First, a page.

This is NOT a business cycle: this is a one-time reversal of twenty years of inflation of the household balance sheet. An aging population needs a 10% savings rate (at least) to meet minimum funding requirements for the biggest retirement wave in US history (comparable to Japan’s retirement wave during the “lost decade” of the 1990s). With 17% effective unemployment, many Americans are dis-saving, after a $6 trillion shock to home equity.
9) China won’t collapse, but government efforts to stop overheating by raising reserve requirements make clear that the world’s second-largest economy can’t be the locomotive for world growth.
8. Greece and its prospective rescuers in the European Community are at loggerheads over conditions for EC help. “Greece faces several important challenges in the coming days, including an expected bond auction, a planned general strike on Wednesday, and a visit from European Union officials that began Monday, aimed at pushing the country to take tougher steps to rein in its budget deficit,” WSJ reported yesterday.
7. State fiscal crises continue to worsen. “Doomsday is here for the state of Illinois,” California’s last set of cosmetic measures do little to address a $20 billion deficit, Baltimore has no idea how to close a $120 billion deficit. On top of this year’s $200 billion deficit, states face a trillion-dollar shortfall in pension funds.
5) Regional banks continue to drop like flies, with 702 banks holding assets of $403 billion on the danger list.
4) Bank credit continues to shrink. Total bank credit is still falling at a 5% annual rate, an unprecedented decline ():
3) What bank credit is available is funding the US Treasury deficit in the mother of all crowdings-out, replacing commercial loans on banks’ balance sheets ():
2) Industrial production has bounced off the bottom, but manufacturing is only 15% of US employment ().
And Dave’s top reason to fade the recovery is:
1) Employment won’t come back. Yesterday’s consumer confidence number is one more nail in the coffin of exaggerated hopes for a cyclical recovery.
As I wrote on the First Things On the Square blog Feb. 18,
What replaced the lost manufacturing jobs? The sectors showing the largest increase in employment since 1993 (the end of the “employment recession” of the early 1990s) are shown in the table below, along with the change in employment since 2007:
The largest contributor to employment growth turns out to be professional services. This includes everything from real estate to accounting to law. We observe that construction gained about as many jobs (2.851 million) between 1993 and 2007 as manufacturing lost (2.895 million)—if off-the-books labor were counted, the number would be much higher. The “professional services” category was buoyed by the real-estate boom. That is why it lost almost as many jobs (1.155 million) as construction (1.396 million) after 2007.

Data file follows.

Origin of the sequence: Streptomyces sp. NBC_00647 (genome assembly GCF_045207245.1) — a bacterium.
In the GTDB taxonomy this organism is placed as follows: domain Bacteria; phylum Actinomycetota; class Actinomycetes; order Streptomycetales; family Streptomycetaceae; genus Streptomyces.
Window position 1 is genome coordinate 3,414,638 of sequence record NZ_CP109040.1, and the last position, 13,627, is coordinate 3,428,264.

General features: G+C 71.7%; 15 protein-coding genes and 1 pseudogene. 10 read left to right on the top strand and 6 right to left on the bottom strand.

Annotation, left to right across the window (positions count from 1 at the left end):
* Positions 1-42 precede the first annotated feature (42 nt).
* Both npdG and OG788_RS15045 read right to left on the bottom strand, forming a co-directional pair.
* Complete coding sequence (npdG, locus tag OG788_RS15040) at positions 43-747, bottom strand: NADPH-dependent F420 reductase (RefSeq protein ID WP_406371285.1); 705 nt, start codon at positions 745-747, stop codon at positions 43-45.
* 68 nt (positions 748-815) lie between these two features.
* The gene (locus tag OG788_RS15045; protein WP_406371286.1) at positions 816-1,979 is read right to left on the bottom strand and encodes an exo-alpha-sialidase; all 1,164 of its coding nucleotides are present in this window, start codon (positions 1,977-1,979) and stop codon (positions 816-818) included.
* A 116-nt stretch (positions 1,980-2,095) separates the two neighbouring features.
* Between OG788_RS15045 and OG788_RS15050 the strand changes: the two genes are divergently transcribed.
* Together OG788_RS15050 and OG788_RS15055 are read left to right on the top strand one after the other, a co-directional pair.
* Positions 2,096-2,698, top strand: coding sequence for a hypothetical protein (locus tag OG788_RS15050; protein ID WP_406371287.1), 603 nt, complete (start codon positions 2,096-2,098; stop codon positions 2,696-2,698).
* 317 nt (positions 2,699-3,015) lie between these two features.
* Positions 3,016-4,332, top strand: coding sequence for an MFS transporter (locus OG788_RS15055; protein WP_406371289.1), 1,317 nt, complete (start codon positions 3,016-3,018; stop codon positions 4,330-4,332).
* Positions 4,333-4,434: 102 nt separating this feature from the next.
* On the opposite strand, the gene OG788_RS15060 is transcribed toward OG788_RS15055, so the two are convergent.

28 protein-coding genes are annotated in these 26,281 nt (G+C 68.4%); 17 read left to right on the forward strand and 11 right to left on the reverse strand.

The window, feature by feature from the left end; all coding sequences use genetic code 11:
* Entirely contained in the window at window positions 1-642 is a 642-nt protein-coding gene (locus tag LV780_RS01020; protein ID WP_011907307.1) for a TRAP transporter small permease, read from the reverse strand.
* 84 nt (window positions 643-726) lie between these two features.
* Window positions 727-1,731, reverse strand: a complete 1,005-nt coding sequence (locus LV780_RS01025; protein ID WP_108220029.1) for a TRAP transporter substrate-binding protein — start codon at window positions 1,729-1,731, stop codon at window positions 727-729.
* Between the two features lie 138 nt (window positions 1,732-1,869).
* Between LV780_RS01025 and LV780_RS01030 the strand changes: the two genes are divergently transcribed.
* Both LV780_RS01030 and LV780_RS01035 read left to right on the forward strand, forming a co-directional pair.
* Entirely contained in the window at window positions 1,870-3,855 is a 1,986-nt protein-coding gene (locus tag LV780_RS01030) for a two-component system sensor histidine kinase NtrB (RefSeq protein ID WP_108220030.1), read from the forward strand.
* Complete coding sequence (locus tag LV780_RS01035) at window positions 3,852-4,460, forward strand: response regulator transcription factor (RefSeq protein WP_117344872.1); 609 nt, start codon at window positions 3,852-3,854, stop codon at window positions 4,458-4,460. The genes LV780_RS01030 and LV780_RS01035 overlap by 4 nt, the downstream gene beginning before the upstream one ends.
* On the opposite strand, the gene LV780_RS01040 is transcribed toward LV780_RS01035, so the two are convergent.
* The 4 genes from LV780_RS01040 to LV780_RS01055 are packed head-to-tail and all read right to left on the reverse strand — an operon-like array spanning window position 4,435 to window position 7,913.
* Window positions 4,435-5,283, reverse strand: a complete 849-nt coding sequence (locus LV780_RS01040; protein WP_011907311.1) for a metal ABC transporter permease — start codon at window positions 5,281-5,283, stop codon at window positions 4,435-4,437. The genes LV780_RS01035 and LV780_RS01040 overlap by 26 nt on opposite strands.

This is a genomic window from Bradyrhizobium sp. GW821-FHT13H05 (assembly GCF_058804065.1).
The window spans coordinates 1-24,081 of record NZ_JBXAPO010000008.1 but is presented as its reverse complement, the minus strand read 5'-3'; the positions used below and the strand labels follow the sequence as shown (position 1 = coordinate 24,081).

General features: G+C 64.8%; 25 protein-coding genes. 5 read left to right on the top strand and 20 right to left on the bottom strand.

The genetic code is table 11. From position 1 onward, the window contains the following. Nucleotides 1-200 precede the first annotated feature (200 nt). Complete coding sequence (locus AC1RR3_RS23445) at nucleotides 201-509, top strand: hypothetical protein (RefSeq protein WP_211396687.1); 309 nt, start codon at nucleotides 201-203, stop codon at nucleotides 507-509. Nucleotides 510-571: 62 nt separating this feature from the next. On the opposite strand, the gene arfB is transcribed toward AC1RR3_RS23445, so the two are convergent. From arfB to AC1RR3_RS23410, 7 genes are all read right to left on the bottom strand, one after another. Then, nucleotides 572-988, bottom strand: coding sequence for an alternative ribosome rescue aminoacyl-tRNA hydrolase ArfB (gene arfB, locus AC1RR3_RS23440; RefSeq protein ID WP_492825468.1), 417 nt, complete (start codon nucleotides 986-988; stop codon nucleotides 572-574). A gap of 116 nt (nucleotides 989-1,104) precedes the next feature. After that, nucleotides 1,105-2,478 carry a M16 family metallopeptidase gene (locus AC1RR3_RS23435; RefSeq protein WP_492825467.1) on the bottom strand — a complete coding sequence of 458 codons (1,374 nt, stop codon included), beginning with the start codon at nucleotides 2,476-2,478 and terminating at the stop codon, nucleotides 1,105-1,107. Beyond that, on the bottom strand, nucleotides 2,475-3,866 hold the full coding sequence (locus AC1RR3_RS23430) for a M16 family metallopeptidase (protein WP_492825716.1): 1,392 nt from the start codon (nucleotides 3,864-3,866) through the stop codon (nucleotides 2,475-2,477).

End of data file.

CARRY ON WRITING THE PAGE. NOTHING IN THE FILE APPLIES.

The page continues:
In fact, of the sectors contributing most to employment growth during the long employment boom of 1993–2007, only education, health, and government (which partially overlap) sustained employment increases between 2007 and 2009. It is reasonable to expect that the aging U.S. population will require more health services going forward, but hiring is likely to be incremental at best. Government spending under the Obama stimulus plan helped postpone layoffs at the state and local level, but is unlikely to create many new jobs.
From other cross-sections of the data we see that the job losses have hit hardest the blue-collar working class, but also they’ve hit the upwardly mobile with some college training:
Workers with a B.A. degree or greater show a relatively low unemployment rate, although these numbers do not take into account long-term unemployed.
Given the inability of manufacturing industry to absorb many workers, and the poor likelihood that construction will do so, it is not clear where, or if ever, a large part of the American blue-collar labor force will work again. The semi-trained white collar labor force with an associate degree or a couple of years of college found ready work in the services expansion associated with the real-estate boom, but it is not clear what will happen to them now.
In previous recoveries, virtually all net new job creation came from new businesses. Most new businesses, to be sure, are small businesses, although the ones that created the most jobs were startups that grew very quickly. The most common estimate is that new business accounts for about two-thirds of net job creation.
During the 1980s, cellular phones, cable television, and other new technologies were an important source of new job growth. During the 1990s, the tech boom funded tens of thousands of startups, and, during the 2000s, the real-estate boom. Every deadbeat could get a job in the 1980s installing cable televisions, and every starving artist became a real-estate agent during the 2000s.
There is some analogy to the Great Depression in the present situation. Between 1918 and 1939, American agriculture was in permanent decline, because the end of the First World War reduced demand for American exports, and because the substitution of the tractor for draught animals freed up an enormous amount of land set aside for animal feed. There was nothing to be done but to get the farmers off the land into other occupations, and that was not accomplished until the Second World War.